Clearly theory in the air, as it were, can still be useful by helping us imagine new ways of thinking and considering even if these new ways do not lead to hope or do not match up with our real-life experience. But simultaneously these theories are potentially dangerous if we do not allow them to bend, even break apart, when they do not serve to create options, paths, ways of proceeding towards something better.

All and all a good Thanksgiving read, both theoretical and immediatly pragmatic. A read which made me think more carefully about my own children, their limitations, and my ability to impact how schools should provide “free appropriate public education…[in the] least restrictive environment.” This is a federal law written for children with disabilities but it seems applicable to all children. As Berube argues our clear cut distinctions between retarded, delayed, and normal are problematic at best; therefore, kids on either end of the spectrum, labeled as “retarded” or “normal” should be given the best chance of succeeding. Berube’s unique contribution to this law and parental concern and right is to emphasize that Jamie’s well being relies on how well he and his wife can “represent” Jamie as a human being with talents. I hope too that I can best represent my children to the institutions they are asked to participate in. I owe this to my kids however tricky it may be to do my best to represent while not misrepresenting nor subverting their on need and desire to represent themselves.

Sunday, November 19, 2006

Facing East with our gay brothers and sisters

An amazing week (angel of doubt—see last post and an engaging yet light book club discussion of Robert Kirby’s Angel of death) topped off with Carol Lynn Pearson’s Facing East at the Black Box at the Rose Theatre. Pearson's play begins with Alex and Ruth at their gay son’s (Andrew) funeral who had committed suicide:

ALEX. Ruth? I need to ask you. Ever since this happened, I’ve had the feeling—

(RUTH goes to the flower arrangement at the head of the grave and lifts out a rose)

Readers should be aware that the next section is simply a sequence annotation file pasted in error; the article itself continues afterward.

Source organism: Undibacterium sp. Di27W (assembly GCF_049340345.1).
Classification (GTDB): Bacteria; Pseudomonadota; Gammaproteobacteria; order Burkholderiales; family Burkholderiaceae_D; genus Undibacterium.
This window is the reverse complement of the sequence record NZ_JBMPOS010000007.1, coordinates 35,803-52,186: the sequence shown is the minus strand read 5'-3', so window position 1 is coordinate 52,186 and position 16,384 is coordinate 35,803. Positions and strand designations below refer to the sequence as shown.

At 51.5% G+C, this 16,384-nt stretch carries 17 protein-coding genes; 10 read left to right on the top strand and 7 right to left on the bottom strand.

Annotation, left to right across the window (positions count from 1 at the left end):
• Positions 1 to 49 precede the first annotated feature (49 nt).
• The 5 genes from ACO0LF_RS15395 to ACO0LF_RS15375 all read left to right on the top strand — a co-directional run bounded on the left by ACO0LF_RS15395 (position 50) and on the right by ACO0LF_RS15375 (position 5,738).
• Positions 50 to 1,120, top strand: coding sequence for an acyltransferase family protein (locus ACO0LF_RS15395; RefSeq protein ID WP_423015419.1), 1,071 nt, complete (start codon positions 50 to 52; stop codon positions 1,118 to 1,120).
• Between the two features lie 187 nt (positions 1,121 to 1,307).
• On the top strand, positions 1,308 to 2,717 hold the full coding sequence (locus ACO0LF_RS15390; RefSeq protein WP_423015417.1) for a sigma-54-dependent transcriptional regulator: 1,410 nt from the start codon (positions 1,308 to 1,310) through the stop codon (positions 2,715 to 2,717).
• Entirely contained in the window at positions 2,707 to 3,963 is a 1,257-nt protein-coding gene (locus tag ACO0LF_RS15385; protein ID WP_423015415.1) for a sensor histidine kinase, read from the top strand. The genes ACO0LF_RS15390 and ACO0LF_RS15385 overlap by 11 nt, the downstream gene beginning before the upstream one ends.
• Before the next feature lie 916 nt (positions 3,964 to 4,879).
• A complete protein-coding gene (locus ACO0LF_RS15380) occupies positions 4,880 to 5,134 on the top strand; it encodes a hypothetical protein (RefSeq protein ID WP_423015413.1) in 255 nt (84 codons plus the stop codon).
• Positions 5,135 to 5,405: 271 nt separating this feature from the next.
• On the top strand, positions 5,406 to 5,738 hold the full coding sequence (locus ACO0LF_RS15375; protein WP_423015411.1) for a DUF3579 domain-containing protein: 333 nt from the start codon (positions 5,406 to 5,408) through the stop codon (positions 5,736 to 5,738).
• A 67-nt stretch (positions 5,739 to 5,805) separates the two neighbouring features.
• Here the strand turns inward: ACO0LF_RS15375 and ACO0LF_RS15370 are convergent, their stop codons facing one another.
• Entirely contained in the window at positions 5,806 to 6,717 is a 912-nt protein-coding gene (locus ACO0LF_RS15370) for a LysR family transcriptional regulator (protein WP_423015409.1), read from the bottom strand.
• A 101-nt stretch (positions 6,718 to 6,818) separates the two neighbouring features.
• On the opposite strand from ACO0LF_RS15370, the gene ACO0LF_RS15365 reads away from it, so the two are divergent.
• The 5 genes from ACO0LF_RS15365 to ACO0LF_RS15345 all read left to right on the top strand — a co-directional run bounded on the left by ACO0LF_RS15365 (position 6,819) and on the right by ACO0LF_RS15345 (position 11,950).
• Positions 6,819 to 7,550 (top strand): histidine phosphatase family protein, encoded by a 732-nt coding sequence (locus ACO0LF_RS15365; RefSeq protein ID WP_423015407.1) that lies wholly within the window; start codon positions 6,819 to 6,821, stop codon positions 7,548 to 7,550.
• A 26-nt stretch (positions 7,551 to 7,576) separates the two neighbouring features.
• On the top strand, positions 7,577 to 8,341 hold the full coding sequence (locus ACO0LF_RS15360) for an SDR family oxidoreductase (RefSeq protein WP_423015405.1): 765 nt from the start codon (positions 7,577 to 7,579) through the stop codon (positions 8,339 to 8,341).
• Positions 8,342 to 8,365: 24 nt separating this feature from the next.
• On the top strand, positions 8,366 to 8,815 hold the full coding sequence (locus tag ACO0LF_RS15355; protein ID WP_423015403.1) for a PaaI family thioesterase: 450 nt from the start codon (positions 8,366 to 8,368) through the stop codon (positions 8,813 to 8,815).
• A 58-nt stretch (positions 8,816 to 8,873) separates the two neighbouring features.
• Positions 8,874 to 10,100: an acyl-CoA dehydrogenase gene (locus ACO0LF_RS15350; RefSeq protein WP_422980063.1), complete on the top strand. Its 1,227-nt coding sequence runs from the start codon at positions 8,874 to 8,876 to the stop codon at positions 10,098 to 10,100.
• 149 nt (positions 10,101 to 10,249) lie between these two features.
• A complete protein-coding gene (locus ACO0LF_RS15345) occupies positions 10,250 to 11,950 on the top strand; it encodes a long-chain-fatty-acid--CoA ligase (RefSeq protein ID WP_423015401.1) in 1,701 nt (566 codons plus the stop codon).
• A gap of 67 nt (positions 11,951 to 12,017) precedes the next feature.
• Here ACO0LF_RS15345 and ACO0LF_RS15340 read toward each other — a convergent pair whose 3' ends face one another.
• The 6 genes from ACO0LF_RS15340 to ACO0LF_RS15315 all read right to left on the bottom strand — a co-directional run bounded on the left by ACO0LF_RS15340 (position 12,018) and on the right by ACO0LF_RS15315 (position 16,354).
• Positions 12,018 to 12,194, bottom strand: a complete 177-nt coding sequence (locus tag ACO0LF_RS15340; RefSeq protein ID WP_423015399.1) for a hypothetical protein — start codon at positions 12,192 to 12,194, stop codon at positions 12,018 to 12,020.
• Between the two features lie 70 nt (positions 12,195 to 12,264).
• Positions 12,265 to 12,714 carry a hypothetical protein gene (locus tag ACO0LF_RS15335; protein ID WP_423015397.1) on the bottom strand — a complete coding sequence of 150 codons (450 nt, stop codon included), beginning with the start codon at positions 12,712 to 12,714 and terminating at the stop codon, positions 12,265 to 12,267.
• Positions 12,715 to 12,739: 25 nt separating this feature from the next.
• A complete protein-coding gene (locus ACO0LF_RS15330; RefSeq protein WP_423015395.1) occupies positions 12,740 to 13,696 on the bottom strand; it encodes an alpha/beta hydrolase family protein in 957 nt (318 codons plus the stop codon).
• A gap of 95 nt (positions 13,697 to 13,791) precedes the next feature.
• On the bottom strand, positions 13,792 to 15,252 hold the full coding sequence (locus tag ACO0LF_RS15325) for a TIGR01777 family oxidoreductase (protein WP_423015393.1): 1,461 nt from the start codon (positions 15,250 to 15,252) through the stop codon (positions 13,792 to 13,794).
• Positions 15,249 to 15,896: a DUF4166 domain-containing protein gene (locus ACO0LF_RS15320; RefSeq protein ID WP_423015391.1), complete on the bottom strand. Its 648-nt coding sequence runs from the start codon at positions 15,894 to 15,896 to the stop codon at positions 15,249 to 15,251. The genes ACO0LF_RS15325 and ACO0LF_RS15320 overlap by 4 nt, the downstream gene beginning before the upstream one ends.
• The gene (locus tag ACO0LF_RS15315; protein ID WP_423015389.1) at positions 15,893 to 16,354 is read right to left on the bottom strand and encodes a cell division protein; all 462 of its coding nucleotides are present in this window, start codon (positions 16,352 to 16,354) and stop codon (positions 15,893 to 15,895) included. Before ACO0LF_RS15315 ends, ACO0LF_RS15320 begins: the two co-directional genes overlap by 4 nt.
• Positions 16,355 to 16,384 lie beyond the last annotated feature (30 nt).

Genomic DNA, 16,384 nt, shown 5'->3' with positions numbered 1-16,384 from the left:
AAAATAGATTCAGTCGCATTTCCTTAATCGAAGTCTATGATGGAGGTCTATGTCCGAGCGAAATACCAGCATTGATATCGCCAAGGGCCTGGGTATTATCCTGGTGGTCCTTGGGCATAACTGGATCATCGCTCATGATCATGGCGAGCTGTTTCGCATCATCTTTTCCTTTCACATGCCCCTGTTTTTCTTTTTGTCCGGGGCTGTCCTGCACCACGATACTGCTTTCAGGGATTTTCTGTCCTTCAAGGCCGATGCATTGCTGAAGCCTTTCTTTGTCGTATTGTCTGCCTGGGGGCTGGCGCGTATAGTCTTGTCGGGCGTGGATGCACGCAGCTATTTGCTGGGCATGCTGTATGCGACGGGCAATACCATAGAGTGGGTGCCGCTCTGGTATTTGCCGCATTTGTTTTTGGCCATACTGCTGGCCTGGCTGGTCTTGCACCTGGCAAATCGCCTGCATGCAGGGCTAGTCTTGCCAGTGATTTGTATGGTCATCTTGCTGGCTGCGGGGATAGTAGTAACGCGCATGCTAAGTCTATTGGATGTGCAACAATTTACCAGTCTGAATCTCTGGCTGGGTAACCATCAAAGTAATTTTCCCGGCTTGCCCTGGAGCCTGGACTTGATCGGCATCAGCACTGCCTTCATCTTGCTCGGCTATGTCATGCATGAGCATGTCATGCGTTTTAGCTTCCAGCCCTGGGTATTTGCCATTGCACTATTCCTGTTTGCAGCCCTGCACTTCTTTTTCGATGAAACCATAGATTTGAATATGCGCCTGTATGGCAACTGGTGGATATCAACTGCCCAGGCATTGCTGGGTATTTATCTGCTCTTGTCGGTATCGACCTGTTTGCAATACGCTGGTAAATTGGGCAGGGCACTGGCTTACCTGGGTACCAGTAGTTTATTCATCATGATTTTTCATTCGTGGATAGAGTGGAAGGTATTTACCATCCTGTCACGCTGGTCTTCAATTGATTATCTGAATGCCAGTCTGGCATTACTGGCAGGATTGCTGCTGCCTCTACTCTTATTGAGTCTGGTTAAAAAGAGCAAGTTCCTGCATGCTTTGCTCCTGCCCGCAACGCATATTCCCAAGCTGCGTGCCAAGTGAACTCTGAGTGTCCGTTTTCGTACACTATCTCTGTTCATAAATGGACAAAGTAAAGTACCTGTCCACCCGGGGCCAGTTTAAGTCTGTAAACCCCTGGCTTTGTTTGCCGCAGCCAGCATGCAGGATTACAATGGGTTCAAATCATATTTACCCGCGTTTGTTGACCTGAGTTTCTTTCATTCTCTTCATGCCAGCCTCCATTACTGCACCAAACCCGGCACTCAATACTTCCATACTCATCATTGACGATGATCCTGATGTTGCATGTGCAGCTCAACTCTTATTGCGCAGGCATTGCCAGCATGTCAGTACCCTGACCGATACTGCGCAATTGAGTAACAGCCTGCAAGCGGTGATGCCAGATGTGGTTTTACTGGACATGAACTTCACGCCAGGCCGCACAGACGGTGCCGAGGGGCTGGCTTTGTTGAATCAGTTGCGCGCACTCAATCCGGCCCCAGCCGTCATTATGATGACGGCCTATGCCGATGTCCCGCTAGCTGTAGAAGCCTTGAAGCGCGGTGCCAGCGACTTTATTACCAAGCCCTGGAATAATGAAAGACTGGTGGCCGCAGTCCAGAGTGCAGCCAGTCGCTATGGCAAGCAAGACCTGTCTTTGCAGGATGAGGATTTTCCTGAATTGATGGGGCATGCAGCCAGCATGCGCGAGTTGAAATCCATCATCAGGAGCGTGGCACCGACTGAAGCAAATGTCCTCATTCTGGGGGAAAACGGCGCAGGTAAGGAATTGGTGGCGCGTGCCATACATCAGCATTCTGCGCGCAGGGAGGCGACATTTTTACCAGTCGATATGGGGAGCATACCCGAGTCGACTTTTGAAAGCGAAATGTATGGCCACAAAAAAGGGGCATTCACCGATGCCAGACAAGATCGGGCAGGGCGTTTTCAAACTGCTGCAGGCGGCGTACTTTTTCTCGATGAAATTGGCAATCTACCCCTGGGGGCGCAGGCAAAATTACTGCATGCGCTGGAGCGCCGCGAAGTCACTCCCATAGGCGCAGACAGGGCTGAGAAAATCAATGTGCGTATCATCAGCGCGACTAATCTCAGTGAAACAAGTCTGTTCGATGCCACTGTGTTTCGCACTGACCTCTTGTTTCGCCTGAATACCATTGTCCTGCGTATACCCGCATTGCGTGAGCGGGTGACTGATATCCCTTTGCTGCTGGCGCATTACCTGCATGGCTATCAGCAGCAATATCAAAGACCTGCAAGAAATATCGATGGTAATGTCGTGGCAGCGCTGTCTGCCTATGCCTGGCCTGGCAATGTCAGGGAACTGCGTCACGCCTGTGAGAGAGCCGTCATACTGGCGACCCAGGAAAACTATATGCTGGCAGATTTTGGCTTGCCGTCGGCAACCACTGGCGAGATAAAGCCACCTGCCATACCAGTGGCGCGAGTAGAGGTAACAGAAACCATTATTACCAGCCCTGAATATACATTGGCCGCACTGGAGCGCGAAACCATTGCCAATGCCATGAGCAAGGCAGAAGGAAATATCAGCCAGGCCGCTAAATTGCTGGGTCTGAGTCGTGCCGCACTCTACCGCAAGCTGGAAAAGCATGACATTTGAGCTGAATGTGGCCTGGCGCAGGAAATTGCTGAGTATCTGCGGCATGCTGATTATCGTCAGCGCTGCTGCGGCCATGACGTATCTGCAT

RUTH. I should have taken one for Aunt Edna. A red one.

ALEX. -–that you’re relieved—

RUTH. They dry so nice if you hang them upside down. And spray them.

ALEX. ---Glad almost

RUTH. Ahh!

ALEX. Ruth? Are you relieved that our son is dead?

RUTH. Can I have your handkerchief, Alex? Used up all my Kleenex


ALEX. Ruth! Are you relieved?

RUTH. Every day of my life I will wake up wondering how I can live in a world that does not have Andrew in it.


ALEX. But are you relieved?

RUTH. He’s with his Heavenly Father now. Free from sin. Wouldn’t you rather?

Alex. No! No!

From this exchange on I vacillated between choking up, sniffling, and fighting back streams of tears. I’ve never cried so much in a public performance in my life, never been aware of so many people around my crying at a public performance. Luckily there were several humorous releases. Right after Alex’s refusal to buy into Ruth’s sick "relief," she says, “[Andrew] looked so peaceful. A look I had not seen for many years” to which Alex replies, “He looked dead, Ruth.” A bit morbid but it allowed us a brief respite from the anguish and tears.

And, for me I think, the play elicited the best kind of emotion: not mere pity, not only horror but overwhelming sadness and empathy for this family and for Andrew’s lover. Yes, Ruth seemed like a "messianic" bitch from hell at times but at other times, like when she recounts how she asked Andrew to help her break a prescription drug habit and when she describes her daily routines: “I make breakfast and then I pray for Andrew…I think through what we will have for dinner and then I pray,” Pearson brings out her humanity.